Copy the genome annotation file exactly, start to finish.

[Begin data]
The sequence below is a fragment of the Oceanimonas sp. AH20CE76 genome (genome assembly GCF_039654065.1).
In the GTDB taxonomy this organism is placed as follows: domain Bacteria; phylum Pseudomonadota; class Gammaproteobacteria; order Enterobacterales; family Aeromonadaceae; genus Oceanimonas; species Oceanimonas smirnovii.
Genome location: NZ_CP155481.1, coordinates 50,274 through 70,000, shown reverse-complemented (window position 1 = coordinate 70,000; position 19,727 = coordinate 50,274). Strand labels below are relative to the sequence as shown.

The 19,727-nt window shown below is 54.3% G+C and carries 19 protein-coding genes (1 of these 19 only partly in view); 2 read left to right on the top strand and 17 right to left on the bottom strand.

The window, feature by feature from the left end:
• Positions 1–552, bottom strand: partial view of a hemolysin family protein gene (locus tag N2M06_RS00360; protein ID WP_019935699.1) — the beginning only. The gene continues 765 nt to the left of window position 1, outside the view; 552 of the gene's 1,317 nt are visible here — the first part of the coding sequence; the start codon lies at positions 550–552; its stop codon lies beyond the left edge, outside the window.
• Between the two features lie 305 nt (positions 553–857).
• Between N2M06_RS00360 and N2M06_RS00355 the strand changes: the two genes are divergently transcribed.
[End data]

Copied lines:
The sequence below is a fragment of the Oceanimonas sp. AH20CE76 genome (genome assembly GCF_039654065.1).
In the GTDB taxonomy this organism is placed as follows: domain Bacteria; phylum Pseudomonadota; class Gammaproteobacteria; order Enterobacterales; family Aeromonadaceae; genus Oceanimonas; species Oceanimonas smirnovii.
Genome location: NZ_CP155481.1, coordinates 50,274 through 70,000, shown reverse-complemented (window position 1 = coordinate 70,000; position 19,727 = coordinate 50,274). Strand labels below are relative to the sequence as shown.

The 19,727-nt window shown below is 54.3% G+C and carries 19 protein-coding genes (1 of these 19 only partly in view); 2 read left to right on the top strand and 17 right to left on the bottom strand.

The window, feature by feature from the left end:
• Positions 1–552, bottom strand: partial view of a hemolysin family protein gene (locus tag N2M06_RS00360; protein ID WP_019935699.1) — the beginning only. The gene continues 765 nt to the left of window position 1, outside the view; 552 of the gene's 1,317 nt are visible here — the first part of the coding sequence; the start codon lies at positions 550–552; its stop codon lies beyond the left edge, outside the window.
• Between the two features lie 305 nt (positions 553–857).
• Between N2M06_RS00360 and N2M06_RS00355 the strand changes: the two genes are divergently transcribed.